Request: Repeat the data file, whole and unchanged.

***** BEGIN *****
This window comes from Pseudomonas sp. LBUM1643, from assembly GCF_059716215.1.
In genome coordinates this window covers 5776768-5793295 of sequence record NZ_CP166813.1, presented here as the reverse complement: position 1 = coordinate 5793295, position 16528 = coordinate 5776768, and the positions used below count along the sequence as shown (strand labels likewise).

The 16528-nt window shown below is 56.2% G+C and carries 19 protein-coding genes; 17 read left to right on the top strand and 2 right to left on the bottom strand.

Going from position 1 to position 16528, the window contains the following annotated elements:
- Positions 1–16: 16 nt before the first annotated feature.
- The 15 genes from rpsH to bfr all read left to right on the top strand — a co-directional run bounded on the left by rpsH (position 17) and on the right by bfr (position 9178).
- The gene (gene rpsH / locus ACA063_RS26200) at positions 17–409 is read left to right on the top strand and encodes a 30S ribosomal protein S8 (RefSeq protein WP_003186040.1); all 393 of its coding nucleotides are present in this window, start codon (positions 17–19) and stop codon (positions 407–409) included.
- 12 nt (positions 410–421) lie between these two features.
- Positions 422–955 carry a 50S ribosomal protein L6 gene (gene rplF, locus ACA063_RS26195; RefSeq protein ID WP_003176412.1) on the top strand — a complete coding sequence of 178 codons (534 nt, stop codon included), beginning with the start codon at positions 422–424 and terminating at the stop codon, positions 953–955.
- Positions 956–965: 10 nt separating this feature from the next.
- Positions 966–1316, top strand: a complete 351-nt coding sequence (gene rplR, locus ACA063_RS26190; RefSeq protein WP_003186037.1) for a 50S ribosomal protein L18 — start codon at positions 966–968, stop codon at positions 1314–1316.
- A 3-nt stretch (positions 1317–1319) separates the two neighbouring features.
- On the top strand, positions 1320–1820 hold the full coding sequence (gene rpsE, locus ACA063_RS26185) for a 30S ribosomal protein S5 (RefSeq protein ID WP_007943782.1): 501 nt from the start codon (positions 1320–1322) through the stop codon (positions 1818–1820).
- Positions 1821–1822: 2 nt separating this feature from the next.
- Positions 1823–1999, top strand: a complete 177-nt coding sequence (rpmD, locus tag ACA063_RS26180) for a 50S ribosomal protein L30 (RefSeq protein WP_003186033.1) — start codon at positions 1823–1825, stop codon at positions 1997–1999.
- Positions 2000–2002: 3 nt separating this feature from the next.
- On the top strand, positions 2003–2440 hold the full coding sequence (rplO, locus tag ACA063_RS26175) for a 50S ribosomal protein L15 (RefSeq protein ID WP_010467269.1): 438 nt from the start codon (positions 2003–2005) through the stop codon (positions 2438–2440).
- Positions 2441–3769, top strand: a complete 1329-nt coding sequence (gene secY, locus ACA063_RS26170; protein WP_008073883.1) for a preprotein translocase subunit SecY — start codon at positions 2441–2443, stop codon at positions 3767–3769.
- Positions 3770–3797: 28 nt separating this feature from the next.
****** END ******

This window comes from Pseudomonas sp. LBUM1643, from assembly GCF_059716215.1.
In genome coordinates this window covers 5776768-5793295 of sequence record NZ_CP166813.1, presented here as the reverse complement: position 1 = coordinate 5793295, position 16528 = coordinate 5776768, and the positions used below count along the sequence as shown (strand labels likewise).

The 16528-nt window shown below is 56.2% G+C and carries 19 protein-coding genes; 17 read left to right on the top strand and 2 right to left on the bottom strand.

Going from position 1 to position 16528, the window contains the following annotated elements:
- Positions 1–16: 16 nt before the first annotated feature.
- The 15 genes from rpsH to bfr all read left to right on the top strand — a co-directional run bounded on the left by rpsH (position 17) and on the right by bfr (position 9178).
- The gene (gene rpsH / locus ACA063_RS26200) at positions 17–409 is read left to right on the top strand and encodes a 30S ribosomal protein S8 (RefSeq protein WP_003186040.1); all 393 of its coding nucleotides are present in this window, start codon (positions 17–19) and stop codon (positions 407–409) included.
- 12 nt (positions 410–421) lie between these two features.
- Positions 422–955 carry a 50S ribosomal protein L6 gene (gene rplF, locus ACA063_RS26195; RefSeq protein ID WP_003176412.1) on the top strand — a complete coding sequence of 178 codons (534 nt, stop codon included), beginning with the start codon at positions 422–424 and terminating at the stop codon, positions 953–955.
- Positions 956–965: 10 nt separating this feature from the next.
- Positions 966–1316, top strand: a complete 351-nt coding sequence (gene rplR, locus ACA063_RS26190; RefSeq protein WP_003186037.1) for a 50S ribosomal protein L18 — start codon at positions 966–968, stop codon at positions 1314–1316.
- A 3-nt stretch (positions 1317–1319) separates the two neighbouring features.
- On the top strand, positions 1320–1820 hold the full coding sequence (gene rpsE, locus ACA063_RS26185) for a 30S ribosomal protein S5 (RefSeq protein ID WP_007943782.1): 501 nt from the start codon (positions 1320–1322) through the stop codon (positions 1818–1820).
- Positions 1821–1822: 2 nt separating this feature from the next.
- Positions 1823–1999, top strand: a complete 177-nt coding sequence (rpmD, locus tag ACA063_RS26180) for a 50S ribosomal protein L30 (RefSeq protein WP_003186033.1) — start codon at positions 1823–1825, stop codon at positions 1997–1999.
- Positions 2000–2002: 3 nt separating this feature from the next.
- On the top strand, positions 2003–2440 hold the full coding sequence (rplO, locus tag ACA063_RS26175) for a 50S ribosomal protein L15 (RefSeq protein ID WP_010467269.1): 438 nt from the start codon (positions 2003–2005) through the stop codon (positions 2438–2440).
- Positions 2441–3769, top strand: a complete 1329-nt coding sequence (gene secY, locus ACA063_RS26170; protein WP_008073883.1) for a preprotein translocase subunit SecY — start codon at positions 2441–2443, stop codon at positions 3767–3769.
- Positions 3770–3797: 28 nt separating this feature from the next.